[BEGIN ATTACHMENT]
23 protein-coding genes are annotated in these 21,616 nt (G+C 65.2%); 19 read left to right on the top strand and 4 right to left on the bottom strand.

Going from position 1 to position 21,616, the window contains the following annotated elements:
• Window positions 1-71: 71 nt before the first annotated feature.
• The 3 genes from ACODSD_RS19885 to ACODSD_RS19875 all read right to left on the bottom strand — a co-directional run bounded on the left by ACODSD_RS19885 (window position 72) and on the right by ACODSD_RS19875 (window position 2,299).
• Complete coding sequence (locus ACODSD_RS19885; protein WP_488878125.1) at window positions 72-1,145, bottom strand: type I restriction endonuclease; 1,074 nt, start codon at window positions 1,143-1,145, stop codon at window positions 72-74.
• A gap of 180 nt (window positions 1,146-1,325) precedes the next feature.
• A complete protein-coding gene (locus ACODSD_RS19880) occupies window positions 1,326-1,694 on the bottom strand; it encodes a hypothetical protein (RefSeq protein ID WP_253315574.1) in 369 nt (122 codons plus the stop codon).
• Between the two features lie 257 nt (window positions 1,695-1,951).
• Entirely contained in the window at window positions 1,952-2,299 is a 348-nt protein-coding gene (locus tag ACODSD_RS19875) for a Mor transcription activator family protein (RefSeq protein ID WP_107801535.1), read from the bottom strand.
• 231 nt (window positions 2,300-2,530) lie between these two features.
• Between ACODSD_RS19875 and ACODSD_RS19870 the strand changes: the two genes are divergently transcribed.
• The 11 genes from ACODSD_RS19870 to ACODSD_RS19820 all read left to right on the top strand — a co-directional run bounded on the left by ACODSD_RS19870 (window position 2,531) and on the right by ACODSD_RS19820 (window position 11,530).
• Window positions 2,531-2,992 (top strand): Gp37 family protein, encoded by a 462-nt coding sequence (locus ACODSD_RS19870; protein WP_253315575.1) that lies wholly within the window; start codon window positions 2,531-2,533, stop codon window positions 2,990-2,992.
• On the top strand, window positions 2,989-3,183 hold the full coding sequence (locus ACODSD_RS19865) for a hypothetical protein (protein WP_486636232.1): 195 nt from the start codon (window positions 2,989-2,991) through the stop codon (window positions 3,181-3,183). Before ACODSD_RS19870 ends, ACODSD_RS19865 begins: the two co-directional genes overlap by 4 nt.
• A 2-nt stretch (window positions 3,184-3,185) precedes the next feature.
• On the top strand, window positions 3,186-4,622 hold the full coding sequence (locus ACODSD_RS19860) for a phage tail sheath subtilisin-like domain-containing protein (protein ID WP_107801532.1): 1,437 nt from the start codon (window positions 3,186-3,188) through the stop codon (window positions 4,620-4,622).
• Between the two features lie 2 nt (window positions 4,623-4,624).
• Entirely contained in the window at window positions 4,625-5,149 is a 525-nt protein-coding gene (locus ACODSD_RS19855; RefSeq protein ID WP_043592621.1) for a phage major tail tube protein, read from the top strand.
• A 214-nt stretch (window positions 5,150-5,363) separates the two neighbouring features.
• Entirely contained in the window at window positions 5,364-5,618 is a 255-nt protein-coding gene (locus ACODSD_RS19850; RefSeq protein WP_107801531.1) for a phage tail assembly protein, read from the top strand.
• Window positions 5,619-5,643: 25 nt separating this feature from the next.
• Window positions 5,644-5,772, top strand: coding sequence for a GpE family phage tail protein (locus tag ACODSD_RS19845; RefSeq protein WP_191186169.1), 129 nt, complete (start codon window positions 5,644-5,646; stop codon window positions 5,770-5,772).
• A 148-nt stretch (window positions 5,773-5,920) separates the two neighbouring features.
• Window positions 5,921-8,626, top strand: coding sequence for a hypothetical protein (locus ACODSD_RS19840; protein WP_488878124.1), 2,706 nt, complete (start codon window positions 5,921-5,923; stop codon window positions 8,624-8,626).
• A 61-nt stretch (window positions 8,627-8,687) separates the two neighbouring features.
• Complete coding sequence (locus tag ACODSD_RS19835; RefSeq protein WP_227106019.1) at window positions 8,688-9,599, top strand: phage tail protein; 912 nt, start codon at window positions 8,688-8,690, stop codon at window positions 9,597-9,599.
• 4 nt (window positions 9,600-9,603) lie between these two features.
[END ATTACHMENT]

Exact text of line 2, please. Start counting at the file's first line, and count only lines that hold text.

Going from position 1 to position 21,616, the window contains the following annotated elements: